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I want to print a long string to the RStudio console so that it does not get truncated.

> paste(1:300, letters, collapse=" ")
[1] "1 a 2 b 3 c 4 d 5 e 6 f 7 g 8 h 9 i 
...
181 y 182 z 183 a 184 b... <truncated>

I supposed this should be fairly simple, but I cannot figure out how. I tried

options(max.print = 10000)

and looked through the args on the print help pages. Still no luck.

What parameter / settings to I have to change to achieve this?

  • It won't be on the print help pages I guess because it is not from R, but from Rstudio. No truncation happens in R console for your example. – Frank Apr 22 '16 at 18:02
  • 1
    FWIW, the output of that call to paste() is not truncated for me in RStudio 0.99.486 (which is likely fairly out of date). – Josh O'Brien Apr 22 '16 at 18:12
  • Same for me. No trucation in RStudio 0.99.896, even if I change 300 to 10,000 in the OP's code. – eipi10 Apr 22 '16 at 18:15
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    Ah okay. I use the preview Version 0.99.1130. So maybe its a new feature... – Mark Heckmann Apr 22 '16 at 21:06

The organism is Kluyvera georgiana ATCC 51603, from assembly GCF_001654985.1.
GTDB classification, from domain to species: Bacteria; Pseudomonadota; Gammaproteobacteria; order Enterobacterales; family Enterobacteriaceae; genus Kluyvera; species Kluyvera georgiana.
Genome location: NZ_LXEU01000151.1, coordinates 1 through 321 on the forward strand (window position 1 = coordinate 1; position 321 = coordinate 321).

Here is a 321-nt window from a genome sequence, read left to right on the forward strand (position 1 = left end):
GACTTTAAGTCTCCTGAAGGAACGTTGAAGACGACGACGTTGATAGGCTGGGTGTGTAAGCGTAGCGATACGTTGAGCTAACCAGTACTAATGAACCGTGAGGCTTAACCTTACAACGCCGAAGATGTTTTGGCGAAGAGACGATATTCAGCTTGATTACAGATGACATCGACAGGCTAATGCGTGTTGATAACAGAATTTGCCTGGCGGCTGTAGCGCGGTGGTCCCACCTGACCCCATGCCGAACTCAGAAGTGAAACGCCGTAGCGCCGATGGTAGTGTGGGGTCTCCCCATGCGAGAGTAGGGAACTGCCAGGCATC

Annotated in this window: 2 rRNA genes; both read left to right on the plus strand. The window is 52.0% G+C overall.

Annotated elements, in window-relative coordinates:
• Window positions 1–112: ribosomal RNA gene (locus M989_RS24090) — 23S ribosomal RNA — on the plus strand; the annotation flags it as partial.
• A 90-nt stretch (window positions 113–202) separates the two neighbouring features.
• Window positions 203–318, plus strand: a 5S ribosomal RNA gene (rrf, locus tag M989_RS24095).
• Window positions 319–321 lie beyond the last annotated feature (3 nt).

107

This is an RStudio-specific feature, intended to help resolve problems where printing overly long strings could cause IDE sluggishness. (I believe it was added with the latest release, v0.99.896)

You can opt-out of this truncation by setting the Limit length of lines displayed in the console to: option to 0 (see the final option in the dialog):

enter image description here

  • This option is not available in my Rstudio, I'm using version 0.99.903, here is the snapshot, can you help if you have any code or other way to do this, Thank you! – subro Jun 26 '17 at 12:31
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    The answer above is correct on RStudio. In order to get to the screen referenced above, in the RStudio tabs above the IDE, select Tools --> Global Options..., and then follow the recommended steps. Remember these are global options, so please use with caution, for large output, this can significantly slow down the IDE performance (sometimes it can freeze). – Marquistador Nov 21 '17 at 16:12
  • Yes. But 0 (infinite console history) can slow you down and blow up your memory usage if you accidentally ever print an entire dataframe, e.g. due to a typo. Better to pick a large value e.g. 100,000. – smci May 19 '18 at 2:19

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